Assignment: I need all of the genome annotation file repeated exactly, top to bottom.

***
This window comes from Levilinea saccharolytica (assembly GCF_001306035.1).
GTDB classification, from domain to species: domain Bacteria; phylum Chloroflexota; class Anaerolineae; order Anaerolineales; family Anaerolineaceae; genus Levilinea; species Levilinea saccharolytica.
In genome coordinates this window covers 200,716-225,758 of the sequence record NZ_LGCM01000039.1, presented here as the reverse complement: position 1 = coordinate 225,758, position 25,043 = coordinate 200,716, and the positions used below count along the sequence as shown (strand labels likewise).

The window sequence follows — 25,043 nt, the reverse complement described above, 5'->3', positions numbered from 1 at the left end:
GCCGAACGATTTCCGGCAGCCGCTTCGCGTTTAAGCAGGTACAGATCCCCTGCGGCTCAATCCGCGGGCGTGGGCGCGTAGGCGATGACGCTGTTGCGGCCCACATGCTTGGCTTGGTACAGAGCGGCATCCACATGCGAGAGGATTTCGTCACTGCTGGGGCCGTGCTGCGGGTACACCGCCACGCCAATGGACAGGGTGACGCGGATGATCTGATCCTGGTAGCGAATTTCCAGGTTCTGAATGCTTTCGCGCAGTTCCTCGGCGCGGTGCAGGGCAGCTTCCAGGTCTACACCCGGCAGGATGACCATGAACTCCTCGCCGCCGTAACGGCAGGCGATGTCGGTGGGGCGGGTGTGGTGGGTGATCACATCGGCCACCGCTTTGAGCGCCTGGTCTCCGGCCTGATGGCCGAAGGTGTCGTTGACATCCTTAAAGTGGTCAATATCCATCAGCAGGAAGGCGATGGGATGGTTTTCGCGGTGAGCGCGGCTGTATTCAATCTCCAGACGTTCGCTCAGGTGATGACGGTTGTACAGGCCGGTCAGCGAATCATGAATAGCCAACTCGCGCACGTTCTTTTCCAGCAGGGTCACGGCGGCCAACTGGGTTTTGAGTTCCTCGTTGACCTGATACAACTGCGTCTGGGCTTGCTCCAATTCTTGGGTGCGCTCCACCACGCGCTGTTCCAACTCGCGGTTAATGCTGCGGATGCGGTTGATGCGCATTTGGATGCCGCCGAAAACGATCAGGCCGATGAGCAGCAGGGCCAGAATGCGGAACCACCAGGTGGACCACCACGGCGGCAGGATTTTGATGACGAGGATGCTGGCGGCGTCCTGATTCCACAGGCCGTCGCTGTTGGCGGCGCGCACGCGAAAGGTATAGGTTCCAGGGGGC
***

This window comes from Levilinea saccharolytica (assembly GCF_001306035.1).
GTDB classification, from domain to species: domain Bacteria; phylum Chloroflexota; class Anaerolineae; order Anaerolineales; family Anaerolineaceae; genus Levilinea; species Levilinea saccharolytica.
In genome coordinates this window covers 200,716-225,758 of the sequence record NZ_LGCM01000039.1, presented here as the reverse complement: position 1 = coordinate 225,758, position 25,043 = coordinate 200,716, and the positions used below count along the sequence as shown (strand labels likewise).

The window sequence follows — 25,043 nt, the reverse complement described above, 5'->3', positions numbered from 1 at the left end:
GCCGAACGATTTCCGGCAGCCGCTTCGCGTTTAAGCAGGTACAGATCCCCTGCGGCTCAATCCGCGGGCGTGGGCGCGTAGGCGATGACGCTGTTGCGGCCCACATGCTTGGCTTGGTACAGAGCGGCATCCACATGCGAGAGGATTTCGTCACTGCTGGGGCCGTGCTGCGGGTACACCGCCACGCCAATGGACAGGGTGACGCGGATGATCTGATCCTGGTAGCGAATTTCCAGGTTCTGAATGCTTTCGCGCAGTTCCTCGGCGCGGTGCAGGGCAGCTTCCAGGTCTACACCCGGCAGGATGACCATGAACTCCTCGCCGCCGTAACGGCAGGCGATGTCGGTGGGGCGGGTGTGGTGGGTGATCACATCGGCCACCGCTTTGAGCGCCTGGTCTCCGGCCTGATGGCCGAAGGTGTCGTTGACATCCTTAAAGTGGTCAATATCCATCAGCAGGAAGGCGATGGGATGGTTTTCGCGGTGAGCGCGGCTGTATTCAATCTCCAGACGTTCGCTCAGGTGATGACGGTTGTACAGGCCGGTCAGCGAATCATGAATAGCCAACTCGCGCACGTTCTTTTCCAGCAGGGTCACGGCGGCCAACTGGGTTTTGAGTTCCTCGTTGACCTGATACAACTGCGTCTGGGCTTGCTCCAATTCTTGGGTGCGCTCCACCACGCGCTGTTCCAACTCGCGGTTAATGCTGCGGATGCGGTTGATGCGCATTTGGATGCCGCCGAAAACGATCAGGCCGATGAGCAGCAGGGCCAGAATGCGGAACCACCAGGTGGACCACCACGGCGGCAGGATTTTGATGACGAGGATGCTGGCGGCGTCCTGATTCCACAGGCCGTCGCTGTTGGCGGCGCGCACGCGAAAGGTATAGGTTCCAGGGGGC